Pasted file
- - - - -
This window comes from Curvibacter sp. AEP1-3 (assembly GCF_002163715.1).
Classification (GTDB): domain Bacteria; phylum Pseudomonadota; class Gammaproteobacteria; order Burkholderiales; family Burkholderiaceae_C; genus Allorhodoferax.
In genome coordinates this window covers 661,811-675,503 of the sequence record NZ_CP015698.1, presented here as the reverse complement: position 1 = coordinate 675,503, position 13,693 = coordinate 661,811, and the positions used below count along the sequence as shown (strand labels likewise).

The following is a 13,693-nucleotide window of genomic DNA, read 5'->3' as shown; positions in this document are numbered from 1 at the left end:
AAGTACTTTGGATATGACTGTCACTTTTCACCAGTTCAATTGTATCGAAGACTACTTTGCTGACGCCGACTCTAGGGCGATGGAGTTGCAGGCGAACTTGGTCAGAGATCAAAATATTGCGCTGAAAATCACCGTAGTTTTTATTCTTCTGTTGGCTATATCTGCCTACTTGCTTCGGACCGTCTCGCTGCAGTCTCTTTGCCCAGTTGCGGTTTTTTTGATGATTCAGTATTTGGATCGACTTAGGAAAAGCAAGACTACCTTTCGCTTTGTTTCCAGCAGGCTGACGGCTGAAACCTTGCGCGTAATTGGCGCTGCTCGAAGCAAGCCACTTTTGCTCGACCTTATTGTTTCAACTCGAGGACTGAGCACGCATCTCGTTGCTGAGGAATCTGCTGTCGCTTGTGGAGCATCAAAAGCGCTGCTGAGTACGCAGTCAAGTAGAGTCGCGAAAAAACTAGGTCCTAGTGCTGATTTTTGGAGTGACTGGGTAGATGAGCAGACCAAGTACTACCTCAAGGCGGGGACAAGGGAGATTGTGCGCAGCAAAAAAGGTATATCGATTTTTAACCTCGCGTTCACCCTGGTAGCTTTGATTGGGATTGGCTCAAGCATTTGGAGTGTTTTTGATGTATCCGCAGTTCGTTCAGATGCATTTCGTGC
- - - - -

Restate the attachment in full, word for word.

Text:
This window comes from Curvibacter sp. AEP1-3 (assembly GCF_002163715.1).
Classification (GTDB): domain Bacteria; phylum Pseudomonadota; class Gammaproteobacteria; order Burkholderiales; family Burkholderiaceae_C; genus Allorhodoferax.
In genome coordinates this window covers 661,811-675,503 of the sequence record NZ_CP015698.1, presented here as the reverse complement: position 1 = coordinate 675,503, position 13,693 = coordinate 661,811, and the positions used below count along the sequence as shown (strand labels likewise).

The following is a 13,693-nucleotide window of genomic DNA, read 5'->3' as shown; positions in this document are numbered from 1 at the left end:
AAGTACTTTGGATATGACTGTCACTTTTCACCAGTTCAATTGTATCGAAGACTACTTTGCTGACGCCGACTCTAGGGCGATGGAGTTGCAGGCGAACTTGGTCAGAGATCAAAATATTGCGCTGAAAATCACCGTAGTTTTTATTCTTCTGTTGGCTATATCTGCCTACTTGCTTCGGACCGTCTCGCTGCAGTCTCTTTGCCCAGTTGCGGTTTTTTTGATGATTCAGTATTTGGATCGACTTAGGAAAAGCAAGACTACCTTTCGCTTTGTTTCCAGCAGGCTGACGGCTGAAACCTTGCGCGTAATTGGCGCTGCTCGAAGCAAGCCACTTTTGCTCGACCTTATTGTTTCAACTCGAGGACTGAGCACGCATCTCGTTGCTGAGGAATCTGCTGTCGCTTGTGGAGCATCAAAAGCGCTGCTGAGTACGCAGTCAAGTAGAGTCGCGAAAAAACTAGGTCCTAGTGCTGATTTTTGGAGTGACTGGGTAGATGAGCAGACCAAGTACTACCTCAAGGCGGGGACAAGGGAGATTGTGCGCAGCAAAAAAGGTATATCGATTTTTAACCTCGCGTTCACCCTGGTAGCTTTGATTGGGATTGGCTCAAGCATTTGGAGTGTTTTTGATGTATCCGCAGTTCGTTCAGATGCATTTCGTGC